Open Access
This article is

- freely available
- re-usable

*Diagnostics*
**2018**,
*8*(2),
32;
doi:10.3390/diagnostics8020032

Review

The Clinical Relevance of Methods for Handling Inconclusive Medical Test Results: Quantification of Uncertainty in Medical Decision-Making and Screening

Department of Methodology and Statistics, Faculty of Social and Behavioural Sciences, Utrecht University, 3508 TA Utrecht, The Netherlands

Received: 6 March 2018 / Accepted: 7 May 2018 / Published: 9 May 2018

## Abstract

**:**

Background: although the existence of inconclusive medical test results or bio-markers is widely recognized, there are indications that this inherent diagnostic uncertainty is sometimes ignored. This paper discusses three methods for defining and determining inconclusive medical test results, which use different definitions and differ in clinical relevance. Methods: the TG-ROC (two graphs receiver operating characteristics) method is the easiest to use, while the grey zone method and the uncertain interval method require more extensive calculations. Results: this paper discusses the technical details of the methods, as well as advantages and disadvantages for their clinical use. TG-ROC and the grey zone method can help in the acquisition of high rates of diagnostic certainty, but can exclude large groups. The uncertain interval method can prevent decisions that are the most uncertain, invalid and unreliable, while excluding smaller groups. Conclusions: the identification of uncertain test scores is relevant, because these scores indicate the need to obtain better information or to await further developments. The methods presented help to determine inconclusive test scores and can help to reduce erroneous decisions. However, further research and development is desirable.

Keywords:

diagnostic; quantitative tests; reliability; validity; measurement## Key messages:

- Ignoring the possible uncertainty of test scores is counterproductive as these test scores are the most vulnerable to erroneous decisions.
- The methods presented identify uncertain or inconclusive test scores and can help to prevent decisions for or against the presence of a disease based on these uncertain test scores and, therefore, prevent especially overtreatment.
- Higher rates of diagnostic accuracy are corroborated for the test scores outside the range of most uncertain test scores.
- Further research and development of these methods is desired.

## 1. Introduction

In clinical practice, a diagnostic decision concerns the presence or non-presence of a disease. Uncertainty is the starting point of medical and diagnostic procedures and measurement instruments such as tests and bio-markers are designed to reduce this. However, not all measured results can be classified as either positive or negative. Such inconclusive or uncertain results are an inherent part of the use of diagnostic tests, bio-markers and diagnostic procedures in general. These results have caught the attention of several researchers and are called diagnostically insufficient, inconclusive or grey [1,2], intermediate [3], uncertain [4,5], equivocal, indeterminate or uninterpretable [6] or non-evaluable [7]. Dichotomization of test results, where only decisions for or against the presence of the targeted condition are used, provides no information about these inconclusive test results [8]. Both Simel et al. [6] and Feinstein [8] argued against dichotomization of test scores, as it may cause inconclusive results to be ignored. Both have made early proposals to deal with inconclusive results, using 3 × 2 tables with the uncertain results in addition to decisions for or against the condition to be diagnosed.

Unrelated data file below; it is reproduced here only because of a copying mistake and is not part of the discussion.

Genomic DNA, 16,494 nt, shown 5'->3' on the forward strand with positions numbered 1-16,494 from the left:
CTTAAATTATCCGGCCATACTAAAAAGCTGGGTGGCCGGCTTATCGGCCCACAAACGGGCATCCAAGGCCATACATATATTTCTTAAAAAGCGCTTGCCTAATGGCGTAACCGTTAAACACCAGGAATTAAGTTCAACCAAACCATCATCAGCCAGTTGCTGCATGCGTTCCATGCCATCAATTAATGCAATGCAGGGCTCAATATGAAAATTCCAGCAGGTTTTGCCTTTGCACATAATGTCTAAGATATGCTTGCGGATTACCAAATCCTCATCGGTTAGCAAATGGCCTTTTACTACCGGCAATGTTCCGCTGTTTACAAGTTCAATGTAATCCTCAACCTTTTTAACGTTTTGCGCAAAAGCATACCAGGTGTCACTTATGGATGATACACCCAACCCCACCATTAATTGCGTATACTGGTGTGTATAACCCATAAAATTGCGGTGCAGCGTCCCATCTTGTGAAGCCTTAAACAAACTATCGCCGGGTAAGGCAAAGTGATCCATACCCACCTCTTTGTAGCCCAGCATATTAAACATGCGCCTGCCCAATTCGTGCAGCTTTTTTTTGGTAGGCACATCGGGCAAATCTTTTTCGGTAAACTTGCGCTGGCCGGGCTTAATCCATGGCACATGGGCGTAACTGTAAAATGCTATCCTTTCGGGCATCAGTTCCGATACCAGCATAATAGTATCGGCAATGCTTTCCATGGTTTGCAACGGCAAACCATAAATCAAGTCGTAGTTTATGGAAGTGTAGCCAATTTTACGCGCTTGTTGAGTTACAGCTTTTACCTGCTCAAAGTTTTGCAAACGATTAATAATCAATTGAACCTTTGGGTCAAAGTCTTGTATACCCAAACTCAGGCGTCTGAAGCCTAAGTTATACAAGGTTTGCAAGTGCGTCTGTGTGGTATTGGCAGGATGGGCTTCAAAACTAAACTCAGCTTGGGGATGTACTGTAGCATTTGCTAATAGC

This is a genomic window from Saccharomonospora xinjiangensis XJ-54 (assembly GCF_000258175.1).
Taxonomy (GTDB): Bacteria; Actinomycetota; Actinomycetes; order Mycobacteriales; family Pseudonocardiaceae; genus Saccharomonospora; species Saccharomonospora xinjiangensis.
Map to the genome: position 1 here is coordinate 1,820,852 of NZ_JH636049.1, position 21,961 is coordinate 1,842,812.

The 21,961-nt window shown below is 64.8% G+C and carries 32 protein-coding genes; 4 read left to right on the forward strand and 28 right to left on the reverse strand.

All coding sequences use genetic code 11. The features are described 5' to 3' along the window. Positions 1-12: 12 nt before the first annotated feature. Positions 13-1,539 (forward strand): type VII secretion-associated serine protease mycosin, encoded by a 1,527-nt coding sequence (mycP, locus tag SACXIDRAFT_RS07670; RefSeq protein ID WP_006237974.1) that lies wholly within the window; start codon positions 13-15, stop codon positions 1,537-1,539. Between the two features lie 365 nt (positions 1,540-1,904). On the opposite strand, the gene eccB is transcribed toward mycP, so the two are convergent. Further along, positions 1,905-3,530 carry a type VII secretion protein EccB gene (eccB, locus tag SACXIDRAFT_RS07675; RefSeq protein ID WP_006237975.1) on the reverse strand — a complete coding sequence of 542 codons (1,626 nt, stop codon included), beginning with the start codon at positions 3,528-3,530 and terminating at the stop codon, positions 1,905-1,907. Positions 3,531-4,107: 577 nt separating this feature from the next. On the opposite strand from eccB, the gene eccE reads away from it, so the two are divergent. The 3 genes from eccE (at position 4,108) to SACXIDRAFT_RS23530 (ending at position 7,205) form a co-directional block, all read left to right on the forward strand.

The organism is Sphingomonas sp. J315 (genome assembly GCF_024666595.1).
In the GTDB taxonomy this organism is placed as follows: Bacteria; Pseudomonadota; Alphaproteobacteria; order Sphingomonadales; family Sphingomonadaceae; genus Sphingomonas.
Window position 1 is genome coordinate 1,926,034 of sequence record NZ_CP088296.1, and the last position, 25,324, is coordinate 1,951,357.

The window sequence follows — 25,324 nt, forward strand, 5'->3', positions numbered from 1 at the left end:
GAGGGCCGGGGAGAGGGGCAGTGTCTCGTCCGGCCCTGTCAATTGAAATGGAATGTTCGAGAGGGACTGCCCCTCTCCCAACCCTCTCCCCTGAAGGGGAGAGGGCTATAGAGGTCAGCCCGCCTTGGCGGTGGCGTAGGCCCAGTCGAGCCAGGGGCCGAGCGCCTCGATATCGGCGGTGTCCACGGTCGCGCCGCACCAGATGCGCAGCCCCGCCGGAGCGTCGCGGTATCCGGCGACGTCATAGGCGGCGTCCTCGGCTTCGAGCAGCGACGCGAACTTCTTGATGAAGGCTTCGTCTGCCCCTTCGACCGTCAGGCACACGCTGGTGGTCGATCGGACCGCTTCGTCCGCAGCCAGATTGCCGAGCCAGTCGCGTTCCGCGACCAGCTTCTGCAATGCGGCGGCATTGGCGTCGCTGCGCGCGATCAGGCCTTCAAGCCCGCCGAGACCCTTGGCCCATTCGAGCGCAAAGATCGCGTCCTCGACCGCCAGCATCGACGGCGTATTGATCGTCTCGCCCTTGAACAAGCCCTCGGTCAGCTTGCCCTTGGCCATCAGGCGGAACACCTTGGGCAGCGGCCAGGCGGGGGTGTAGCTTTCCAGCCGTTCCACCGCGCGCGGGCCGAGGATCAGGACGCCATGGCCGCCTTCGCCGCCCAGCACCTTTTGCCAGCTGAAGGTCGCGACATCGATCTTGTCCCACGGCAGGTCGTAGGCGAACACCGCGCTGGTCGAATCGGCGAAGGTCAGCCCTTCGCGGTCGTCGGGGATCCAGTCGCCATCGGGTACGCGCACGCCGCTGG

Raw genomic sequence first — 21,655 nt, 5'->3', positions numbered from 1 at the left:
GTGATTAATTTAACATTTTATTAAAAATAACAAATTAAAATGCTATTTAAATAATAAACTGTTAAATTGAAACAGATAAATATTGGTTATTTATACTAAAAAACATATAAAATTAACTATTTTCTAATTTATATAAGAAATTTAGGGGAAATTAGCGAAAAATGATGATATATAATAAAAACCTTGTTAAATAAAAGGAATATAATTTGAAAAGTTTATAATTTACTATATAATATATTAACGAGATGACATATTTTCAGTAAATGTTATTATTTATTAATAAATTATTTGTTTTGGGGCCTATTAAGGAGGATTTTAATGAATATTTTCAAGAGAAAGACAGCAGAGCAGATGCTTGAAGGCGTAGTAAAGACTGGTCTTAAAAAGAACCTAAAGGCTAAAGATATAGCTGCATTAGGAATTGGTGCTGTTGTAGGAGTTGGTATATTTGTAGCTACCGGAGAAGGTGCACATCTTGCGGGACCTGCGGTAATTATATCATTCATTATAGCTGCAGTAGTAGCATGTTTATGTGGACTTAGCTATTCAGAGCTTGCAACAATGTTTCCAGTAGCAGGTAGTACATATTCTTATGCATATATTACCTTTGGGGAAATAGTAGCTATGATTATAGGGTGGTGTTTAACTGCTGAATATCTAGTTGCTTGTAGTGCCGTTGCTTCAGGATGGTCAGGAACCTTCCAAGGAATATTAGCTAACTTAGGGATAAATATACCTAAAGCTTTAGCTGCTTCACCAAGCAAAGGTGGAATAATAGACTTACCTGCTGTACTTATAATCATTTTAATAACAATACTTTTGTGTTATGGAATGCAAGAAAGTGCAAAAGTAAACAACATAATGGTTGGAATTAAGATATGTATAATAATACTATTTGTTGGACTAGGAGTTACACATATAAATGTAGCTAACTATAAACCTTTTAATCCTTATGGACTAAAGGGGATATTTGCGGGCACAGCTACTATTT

Commonly, measurement uncertainty is defined as the uncertainty concerning the underlying, unobservable true or population value [9] and this uncertainty is generally expressed as standard deviation or a confidence interval. The smaller the interval, the more certain the estimate of the population value, and this certainty is improved by taking larger samples. Its relevance is undebatable for diagnostic measurements, as this uncertainty is an indicator of the generalizability of the estimate based on the measurements. However, in diagnostics the clinician deals with an individual patient or with small groups of similar patients with certain complaints that come to the specific clinical setting. This paper concerns itself with another aspect of uncertainty, namely the inconclusiveness as to whether the patient has the targeted disease or not. This uncertainty can be expressed as the ratio between the estimated probabilities of a test score belonging to the populations of test scores of patients with or without the targeted disease. When this ratio is too close to one, it is impossible to decide whether the patient has the targeted condition or not and the test score is to be considered as uncertain.

This paper concerns three different methods to define this form of uncertainty in a practical way and to express this as a range of uncertain measurement results. The claim of these methods is that it is better not to use these measurement results to make a decision for or against the presence of a targeted condition. This uncertainty is more important when such a decision can lead to serious unwanted consequences and costs which can be avoided by obtaining additional or better information or by awaiting further developments of the disease by watchful waiting or active surveillance. A textbook example of over-diagnosis and overtreatment as a by-product of testing with a relatively weak instrument is the use of prostate specific antigen (PSA) testing when diagnosing prostate cancer [10,11]: the introduction of PSA measurements for diagnosing prostate cancer led to a reduction of the death rate, but also to overdiagnosis and overtreatment. The latter consequences can be avoided by allowing an interval of uncertain test scores instead of applying a single threshold for decisions concerning the presence of the disease.